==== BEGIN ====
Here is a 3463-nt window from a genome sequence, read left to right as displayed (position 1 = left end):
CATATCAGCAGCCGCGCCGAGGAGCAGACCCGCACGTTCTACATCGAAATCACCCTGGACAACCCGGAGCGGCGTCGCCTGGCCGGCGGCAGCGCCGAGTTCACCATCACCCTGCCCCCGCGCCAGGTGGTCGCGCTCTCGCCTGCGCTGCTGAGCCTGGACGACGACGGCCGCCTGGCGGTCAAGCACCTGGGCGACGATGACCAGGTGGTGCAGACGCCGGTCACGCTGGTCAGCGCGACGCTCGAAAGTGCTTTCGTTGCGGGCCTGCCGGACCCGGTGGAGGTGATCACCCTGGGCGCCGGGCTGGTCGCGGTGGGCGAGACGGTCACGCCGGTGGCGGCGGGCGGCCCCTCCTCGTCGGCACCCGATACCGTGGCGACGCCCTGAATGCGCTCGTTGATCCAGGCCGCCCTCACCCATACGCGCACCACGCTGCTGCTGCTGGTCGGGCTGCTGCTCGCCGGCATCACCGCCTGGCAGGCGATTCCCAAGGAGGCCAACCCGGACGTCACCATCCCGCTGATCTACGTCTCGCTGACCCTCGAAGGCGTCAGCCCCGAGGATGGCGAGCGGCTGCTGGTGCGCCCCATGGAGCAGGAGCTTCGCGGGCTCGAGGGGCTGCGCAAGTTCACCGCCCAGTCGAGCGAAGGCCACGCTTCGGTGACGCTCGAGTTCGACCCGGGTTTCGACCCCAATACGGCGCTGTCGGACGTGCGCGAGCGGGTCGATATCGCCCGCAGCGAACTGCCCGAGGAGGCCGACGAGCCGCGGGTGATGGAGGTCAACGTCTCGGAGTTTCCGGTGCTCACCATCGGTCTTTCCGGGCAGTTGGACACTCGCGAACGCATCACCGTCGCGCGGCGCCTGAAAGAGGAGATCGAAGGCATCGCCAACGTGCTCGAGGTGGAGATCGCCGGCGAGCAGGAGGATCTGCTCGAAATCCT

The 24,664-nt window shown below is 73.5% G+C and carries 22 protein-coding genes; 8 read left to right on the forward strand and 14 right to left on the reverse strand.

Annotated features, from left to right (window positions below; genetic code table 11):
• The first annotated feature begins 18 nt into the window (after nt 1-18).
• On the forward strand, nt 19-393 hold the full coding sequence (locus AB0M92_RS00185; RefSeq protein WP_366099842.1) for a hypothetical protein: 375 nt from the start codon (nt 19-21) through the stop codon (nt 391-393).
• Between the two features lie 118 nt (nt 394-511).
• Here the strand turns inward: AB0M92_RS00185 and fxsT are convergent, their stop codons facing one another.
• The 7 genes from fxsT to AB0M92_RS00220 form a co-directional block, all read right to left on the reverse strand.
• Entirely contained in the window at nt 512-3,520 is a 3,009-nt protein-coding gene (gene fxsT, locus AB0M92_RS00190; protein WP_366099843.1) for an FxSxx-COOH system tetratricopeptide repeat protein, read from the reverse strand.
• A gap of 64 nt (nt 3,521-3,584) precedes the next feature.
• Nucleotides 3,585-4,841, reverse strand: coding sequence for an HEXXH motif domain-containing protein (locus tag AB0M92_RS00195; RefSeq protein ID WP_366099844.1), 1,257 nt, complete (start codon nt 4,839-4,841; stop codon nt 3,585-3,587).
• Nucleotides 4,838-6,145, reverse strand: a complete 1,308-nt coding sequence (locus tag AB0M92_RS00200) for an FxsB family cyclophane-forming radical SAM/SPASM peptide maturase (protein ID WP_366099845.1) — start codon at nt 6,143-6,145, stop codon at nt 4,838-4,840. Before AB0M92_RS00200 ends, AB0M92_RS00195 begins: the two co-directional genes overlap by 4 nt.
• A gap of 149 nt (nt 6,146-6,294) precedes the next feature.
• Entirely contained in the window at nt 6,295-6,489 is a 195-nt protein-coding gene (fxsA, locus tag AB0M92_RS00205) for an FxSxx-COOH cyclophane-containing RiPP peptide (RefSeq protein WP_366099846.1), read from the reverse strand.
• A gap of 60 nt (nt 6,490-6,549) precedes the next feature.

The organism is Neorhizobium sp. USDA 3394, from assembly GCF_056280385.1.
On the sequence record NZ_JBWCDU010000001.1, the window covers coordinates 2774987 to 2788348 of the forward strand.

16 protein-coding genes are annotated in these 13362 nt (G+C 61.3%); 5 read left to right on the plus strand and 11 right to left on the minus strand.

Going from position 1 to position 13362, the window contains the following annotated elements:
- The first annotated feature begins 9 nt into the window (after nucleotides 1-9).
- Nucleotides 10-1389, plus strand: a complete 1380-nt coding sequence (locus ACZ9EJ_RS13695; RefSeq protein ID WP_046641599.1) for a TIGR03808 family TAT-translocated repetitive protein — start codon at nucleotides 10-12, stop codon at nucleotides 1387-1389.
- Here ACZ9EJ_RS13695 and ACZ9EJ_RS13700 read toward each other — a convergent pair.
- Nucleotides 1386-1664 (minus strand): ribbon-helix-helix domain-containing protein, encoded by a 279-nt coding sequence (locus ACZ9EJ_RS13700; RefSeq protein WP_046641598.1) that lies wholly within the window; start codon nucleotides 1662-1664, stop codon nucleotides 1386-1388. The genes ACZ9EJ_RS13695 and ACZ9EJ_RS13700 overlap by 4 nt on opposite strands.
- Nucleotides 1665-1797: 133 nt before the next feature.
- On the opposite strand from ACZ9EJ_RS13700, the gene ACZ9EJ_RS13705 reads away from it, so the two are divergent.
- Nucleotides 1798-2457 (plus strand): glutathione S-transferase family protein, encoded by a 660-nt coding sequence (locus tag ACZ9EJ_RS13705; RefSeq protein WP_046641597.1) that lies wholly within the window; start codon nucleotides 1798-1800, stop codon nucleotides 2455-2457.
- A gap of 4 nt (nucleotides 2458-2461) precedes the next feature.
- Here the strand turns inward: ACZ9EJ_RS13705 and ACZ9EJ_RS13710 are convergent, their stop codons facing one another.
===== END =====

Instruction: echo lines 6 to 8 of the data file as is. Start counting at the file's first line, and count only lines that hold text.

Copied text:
• On the forward strand, nt 19-393 hold the full coding sequence (locus AB0M92_RS00185; RefSeq protein WP_366099842.1) for a hypothetical protein: 375 nt from the start codon (nt 19-21) through the stop codon (nt 391-393).
• Between the two features lie 118 nt (nt 394-511).
• Here the strand turns inward: AB0M92_RS00185 and fxsT are convergent, their stop codons facing one another.